The Cincinnati-based consumer goods giant gets our thanks for donating 15 pallets’ worth of Iams dog and cat food to help the region’s needy pets. The food will be distributed through the United Coalition of Animals (UCAN) and the Cincinnati Pet Food Pantry. Unfortunately, P&G is making national headlines due to a class-action lawsuit filed in federal court in Miami.
How can you tell when an idea is really, really bad? When it brings together people to oppose it who otherwise are typically political foes, that's how. Mayor Mark Mallory, police union President Kathy Harrell and local NAACP President Christopher Smitherman all are united against City Council's proposal to consider letting the Hamilton County Sheriff's Office take control of policing in the city.
In decades past, Cincinnati City Council typically would do whatever the Fourth Street crowd would tell it. In the authority-loving, hierarchically driven Queen City, CEOs have ruled the roost, even more so than in other cities. So we’re surprised and pleased that City Council decided to grow a collective backbone and reject a request from the Western & Southern Financial Group to block federal funding for a battered women’s shelter on Lytle Street downtown.
If you’re going to serve on a public committee that will recommend how taxpayer money should be spent, don’t try to make your decisions secretly. That’s the essence of a lawsuit filed by The Forest Hills Journal against the Forest Hills Local School District. The district’s Facilities Committee allegedly used a secret ballot Sept. 9 to decide on building configuration recommendations to the school board, as well as allowing one committee member to submit a proxy vote for another.
The nonprofit center in North College Hill that helps blind and visually impaired people find employment and become self-sufficient recently was honored with a major award. The National Industries for the Blind gave its 2010 Employment Award to Clovernook for its success at helping blind people lead more fulfilling lives.
The death of Jack Horkheimer in August left the hosting duties open for Star Gazer, the five-minute TV show on astronomy seen on many PBS stations late at night. Horkheimer appeared on the mini-show, based in Miami, Fla., for a whopping 34 years. Now producers are trying out potential replacements on a temporary basis and one of the lucky few given the nod was Dean Regas, assistant director at the Cincinnati Observatory in Mount Lookout.
Mayor Mallory didn't do it. Vice Mayor Qualls didn't do it. It finally was left up to the ex-TV news reporter-turned-city councilwoman — a first-termer — to present hard, cold facts and figures about staffing levels in the Police and Fire departments.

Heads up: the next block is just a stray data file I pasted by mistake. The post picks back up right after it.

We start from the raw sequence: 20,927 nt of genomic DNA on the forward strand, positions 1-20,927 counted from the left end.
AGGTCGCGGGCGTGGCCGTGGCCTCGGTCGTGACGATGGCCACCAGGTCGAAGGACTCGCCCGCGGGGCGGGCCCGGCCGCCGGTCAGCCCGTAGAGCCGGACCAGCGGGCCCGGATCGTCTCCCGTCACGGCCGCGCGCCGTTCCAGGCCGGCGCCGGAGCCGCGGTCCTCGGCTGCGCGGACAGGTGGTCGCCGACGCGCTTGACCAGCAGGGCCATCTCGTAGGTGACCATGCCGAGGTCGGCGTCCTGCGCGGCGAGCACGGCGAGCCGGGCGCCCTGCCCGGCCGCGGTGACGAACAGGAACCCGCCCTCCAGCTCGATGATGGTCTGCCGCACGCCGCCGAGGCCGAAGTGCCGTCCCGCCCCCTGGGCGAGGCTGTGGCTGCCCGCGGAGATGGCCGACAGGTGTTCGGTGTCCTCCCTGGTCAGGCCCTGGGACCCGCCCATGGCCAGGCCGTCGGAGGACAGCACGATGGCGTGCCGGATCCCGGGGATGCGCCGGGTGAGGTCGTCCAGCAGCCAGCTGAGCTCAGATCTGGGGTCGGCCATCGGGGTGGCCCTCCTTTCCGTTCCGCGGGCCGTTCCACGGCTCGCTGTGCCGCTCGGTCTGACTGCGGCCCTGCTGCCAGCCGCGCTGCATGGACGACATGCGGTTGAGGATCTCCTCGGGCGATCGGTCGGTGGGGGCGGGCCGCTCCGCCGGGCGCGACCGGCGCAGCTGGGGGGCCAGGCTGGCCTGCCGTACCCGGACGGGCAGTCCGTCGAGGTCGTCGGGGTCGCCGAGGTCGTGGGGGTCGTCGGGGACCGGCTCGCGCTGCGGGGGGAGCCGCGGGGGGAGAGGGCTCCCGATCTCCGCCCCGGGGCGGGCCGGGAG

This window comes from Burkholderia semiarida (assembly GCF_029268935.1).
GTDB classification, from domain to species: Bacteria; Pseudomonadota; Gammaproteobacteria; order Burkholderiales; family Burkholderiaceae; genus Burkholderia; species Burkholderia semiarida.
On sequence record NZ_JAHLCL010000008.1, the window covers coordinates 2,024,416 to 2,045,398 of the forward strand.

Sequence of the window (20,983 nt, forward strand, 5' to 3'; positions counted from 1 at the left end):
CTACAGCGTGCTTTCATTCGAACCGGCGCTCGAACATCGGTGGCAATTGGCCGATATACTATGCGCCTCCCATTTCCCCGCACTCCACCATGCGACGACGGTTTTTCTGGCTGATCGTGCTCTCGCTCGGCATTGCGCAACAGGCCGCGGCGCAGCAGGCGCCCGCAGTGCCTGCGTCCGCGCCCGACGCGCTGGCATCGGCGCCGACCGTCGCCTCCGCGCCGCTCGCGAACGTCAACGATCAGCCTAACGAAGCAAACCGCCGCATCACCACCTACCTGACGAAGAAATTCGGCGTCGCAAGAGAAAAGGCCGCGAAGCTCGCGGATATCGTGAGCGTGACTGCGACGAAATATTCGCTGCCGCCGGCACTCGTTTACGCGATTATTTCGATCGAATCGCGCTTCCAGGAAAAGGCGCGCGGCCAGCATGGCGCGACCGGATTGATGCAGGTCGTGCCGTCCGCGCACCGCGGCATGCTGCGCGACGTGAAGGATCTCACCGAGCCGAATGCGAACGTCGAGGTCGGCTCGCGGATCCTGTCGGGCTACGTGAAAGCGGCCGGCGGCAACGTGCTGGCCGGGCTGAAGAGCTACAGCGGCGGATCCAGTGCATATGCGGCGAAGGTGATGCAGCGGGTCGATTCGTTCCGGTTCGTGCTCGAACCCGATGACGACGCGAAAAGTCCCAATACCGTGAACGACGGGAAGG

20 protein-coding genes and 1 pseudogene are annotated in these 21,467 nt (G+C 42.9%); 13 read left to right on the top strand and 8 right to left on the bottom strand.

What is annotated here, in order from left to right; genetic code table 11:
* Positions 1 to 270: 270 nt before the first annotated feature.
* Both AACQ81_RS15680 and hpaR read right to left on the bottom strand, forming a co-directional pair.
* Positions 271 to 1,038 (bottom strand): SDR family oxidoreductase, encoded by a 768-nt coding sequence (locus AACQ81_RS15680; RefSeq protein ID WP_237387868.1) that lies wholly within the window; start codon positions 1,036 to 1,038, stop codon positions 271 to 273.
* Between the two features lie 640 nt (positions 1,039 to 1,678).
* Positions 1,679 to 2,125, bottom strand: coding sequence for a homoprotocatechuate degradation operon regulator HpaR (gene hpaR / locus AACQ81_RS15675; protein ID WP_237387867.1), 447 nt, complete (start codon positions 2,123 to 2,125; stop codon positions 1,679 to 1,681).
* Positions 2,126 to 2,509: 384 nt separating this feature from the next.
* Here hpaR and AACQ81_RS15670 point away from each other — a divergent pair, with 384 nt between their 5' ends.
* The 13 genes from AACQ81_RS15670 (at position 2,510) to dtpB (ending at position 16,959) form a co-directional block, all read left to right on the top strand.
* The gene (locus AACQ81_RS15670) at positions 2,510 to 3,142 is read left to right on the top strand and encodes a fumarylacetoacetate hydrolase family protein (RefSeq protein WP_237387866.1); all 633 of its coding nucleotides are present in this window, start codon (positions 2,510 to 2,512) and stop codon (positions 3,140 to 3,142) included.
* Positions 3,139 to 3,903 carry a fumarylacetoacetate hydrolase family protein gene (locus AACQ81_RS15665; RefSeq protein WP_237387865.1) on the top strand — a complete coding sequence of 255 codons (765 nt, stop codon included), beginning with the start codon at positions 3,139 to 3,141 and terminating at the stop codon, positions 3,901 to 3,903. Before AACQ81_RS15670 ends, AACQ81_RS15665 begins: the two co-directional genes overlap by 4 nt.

Even as Cincinnati officials grapple with what cuts to make to avoid a $54 million deficit — cuts that might include laying off more than 100 cops — the city's arrogant, clueless police chief Tom Streicher spent money from the CPD budget for an extravagant, unnecessary junket to Las Vegas.
The flashy preacher-turned-politician, Charlie Winburn, held another of his seemingly daily press conferences Dec. 17, this time to propose $27 million in unspecified cuts to help ward off a deficit. Winburn suggested how much should come from each department (like $2 million from the city manager's office and $4 million from police administration), but didn't elaborate on what, exactly, should be abolished.
Let's hear it for the U.S. senator Sherrod Brown from the great state of Ohio. There's a lot of reasons to like Brown, such as the recent video he made as part of the “It Gets Better” project, where he offered encouraging words to gay teenagers who are bullied and harassed.
Maybe it's easier to stand up for principle when you're retiring in a few weeks, but the Republican U.S. senator from Cleveland has never been afraid to buck his party, when needed. Now George Voinovich is calling out skittish President Obama and dogmatic GOP lawmakers for their deal to extend the Bush tax cuts for everyone — including millionaires and billionaires — for the next two years.
Cincinnati officials last week approved the city's first “community entertainment district” designation for this neighborhood. The new zoning will make it easier for a nonprofit like the Pleasant Ridge Development Corp. to revitalize its business district and create a “restaurant row” of ethnic-oriented eateries anchored by Emanu, an Ethiopian restaurant.
Local Democratic Party leaders selected Anant Bhati last week to replace Dr. O’dell Owens as Hamilton County coroner; Owens is leaving to become president of Cincinnati State Technical and Community College. Bhati is Good Samaritan Hospital’s gynecology director and an ex-University of Cincinnati trustee.
Sometimes the system works. Hamilton County Common Pleas Court Judge Robert Winkler rejected a request filed by Cincinnati Tea Party leader Mike Wilson, who barely lost to State Rep. Connie Pillich, to question the validity of 589 provisional ballots from Lincoln Heights, Forest Park and Woodlawn — all in predominantly black neighborhoods.
With less than two months left in its tenure, the Democratic majority on the Hamilton County Commission remains divided about how to avoid a deficit in the county's stadium account. Commissioner Todd Portune wants to approve an emergency half-cent sales tax increase for one year, to raise $60 million. Commissioner David Pepper, who's about to leave the group, is opposed.